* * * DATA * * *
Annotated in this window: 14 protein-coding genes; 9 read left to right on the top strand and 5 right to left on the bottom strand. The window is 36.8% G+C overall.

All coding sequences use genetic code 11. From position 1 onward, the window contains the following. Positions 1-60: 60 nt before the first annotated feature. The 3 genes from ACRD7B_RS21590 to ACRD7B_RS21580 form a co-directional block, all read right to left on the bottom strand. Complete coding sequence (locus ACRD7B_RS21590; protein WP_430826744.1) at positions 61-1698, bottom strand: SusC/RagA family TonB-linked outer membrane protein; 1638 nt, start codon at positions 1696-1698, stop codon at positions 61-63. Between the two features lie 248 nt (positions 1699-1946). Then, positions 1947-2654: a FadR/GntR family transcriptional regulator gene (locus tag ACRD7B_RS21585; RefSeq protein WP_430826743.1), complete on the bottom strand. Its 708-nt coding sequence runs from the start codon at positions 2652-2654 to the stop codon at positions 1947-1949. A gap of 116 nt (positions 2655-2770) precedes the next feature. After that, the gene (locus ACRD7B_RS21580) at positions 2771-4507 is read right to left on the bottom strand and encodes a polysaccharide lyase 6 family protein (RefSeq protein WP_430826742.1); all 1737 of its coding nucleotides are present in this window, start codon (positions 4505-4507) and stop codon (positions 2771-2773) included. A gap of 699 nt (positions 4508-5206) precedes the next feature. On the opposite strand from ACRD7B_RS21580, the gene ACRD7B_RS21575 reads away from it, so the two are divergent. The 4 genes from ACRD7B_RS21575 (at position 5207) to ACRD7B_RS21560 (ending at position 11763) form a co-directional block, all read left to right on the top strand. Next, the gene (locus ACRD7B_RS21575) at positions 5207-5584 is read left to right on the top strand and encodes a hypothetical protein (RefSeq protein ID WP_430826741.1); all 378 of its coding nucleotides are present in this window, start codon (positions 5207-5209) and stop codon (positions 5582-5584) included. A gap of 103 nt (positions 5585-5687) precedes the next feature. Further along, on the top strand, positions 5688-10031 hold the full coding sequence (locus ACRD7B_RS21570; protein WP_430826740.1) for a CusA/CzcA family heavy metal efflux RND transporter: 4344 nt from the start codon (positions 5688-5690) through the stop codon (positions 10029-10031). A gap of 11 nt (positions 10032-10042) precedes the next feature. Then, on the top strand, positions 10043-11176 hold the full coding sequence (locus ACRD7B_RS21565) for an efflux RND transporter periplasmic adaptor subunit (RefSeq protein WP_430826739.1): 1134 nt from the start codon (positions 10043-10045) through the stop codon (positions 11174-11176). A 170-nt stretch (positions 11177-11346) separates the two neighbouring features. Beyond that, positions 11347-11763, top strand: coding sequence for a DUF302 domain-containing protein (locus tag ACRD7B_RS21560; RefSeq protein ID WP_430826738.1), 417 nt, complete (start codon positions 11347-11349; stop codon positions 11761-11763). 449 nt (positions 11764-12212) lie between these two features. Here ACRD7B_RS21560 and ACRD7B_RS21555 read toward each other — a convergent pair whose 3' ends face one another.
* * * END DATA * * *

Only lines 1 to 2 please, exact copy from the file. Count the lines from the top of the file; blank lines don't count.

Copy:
Annotated in this window: 14 protein-coding genes; 9 read left to right on the top strand and 5 right to left on the bottom strand. The window is 36.8% G+C overall.

All coding sequences use genetic code 11. From position 1 onward, the window contains the following. Positions 1-60: 60 nt before the first annotated feature. The 3 genes from ACRD7B_RS21590 to ACRD7B_RS21580 form a co-directional block, all read right to left on the bottom strand. Complete coding sequence (locus ACRD7B_RS21590; protein WP_430826744.1) at positions 61-1698, bottom strand: SusC/RagA family TonB-linked outer membrane protein; 1638 nt, start codon at positions 1696-1698, stop codon at positions 61-63. Between the two features lie 248 nt (positions 1699-1946). Then, positions 1947-2654: a FadR/GntR family transcriptional regulator gene (locus tag ACRD7B_RS21585; RefSeq protein WP_430826743.1), complete on the bottom strand. Its 708-nt coding sequence runs from the start codon at positions 2652-2654 to the stop codon at positions 1947-1949. A gap of 116 nt (positions 2655-2770) precedes the next feature. After that, the gene (locus ACRD7B_RS21580) at positions 2771-4507 is read right to left on the bottom strand and encodes a polysaccharide lyase 6 family protein (RefSeq protein WP_430826742.1); all 1737 of its coding nucleotides are present in this window, start codon (positions 4505-4507) and stop codon (positions 2771-2773) included. A gap of 699 nt (positions 4508-5206) precedes the next feature. On the opposite strand from ACRD7B_RS21580, the gene ACRD7B_RS21575 reads away from it, so the two are divergent. The 4 genes from ACRD7B_RS21575 (at position 5207) to ACRD7B_RS21560 (ending at position 11763) form a co-directional block, all read left to right on the top strand. Next, the gene (locus ACRD7B_RS21575) at positions 5207-5584 is read left to right on the top strand and encodes a hypothetical protein (RefSeq protein ID WP_430826741.1); all 378 of its coding nucleotides are present in this window, start codon (positions 5207-5209) and stop codon (positions 5582-5584) included. A gap of 103 nt (positions 5585-5687) precedes the next feature. Further along, on the top strand, positions 5688-10031 hold the full coding sequence (locus ACRD7B_RS21570; protein WP_430826740.1) for a CusA/CzcA family heavy metal efflux RND transporter: 4344 nt from the start codon (positions 5688-5690) through the stop codon (positions 10029-10031). A gap of 11 nt (positions 10032-10042) precedes the next feature. Then, on the top strand, positions 10043-11176 hold the full coding sequence (locus ACRD7B_RS21565) for an efflux RND transporter periplasmic adaptor subunit (RefSeq protein WP_430826739.1): 1134 nt from the start codon (positions 10043-10045) through the stop codon (positions 11174-11176). A 170-nt stretch (positions 11177-11346) separates the two neighbouring features. Beyond that, positions 11347-11763, top strand: coding sequence for a DUF302 domain-containing protein (locus tag ACRD7B_RS21560; RefSeq protein ID WP_430826738.1), 417 nt, complete (start codon positions 11347-11349; stop codon positions 11761-11763). 449 nt (positions 11764-12212) lie between these two features. Here ACRD7B_RS21560 and ACRD7B_RS21555 read toward each other — a convergent pair whose 3' ends face one another.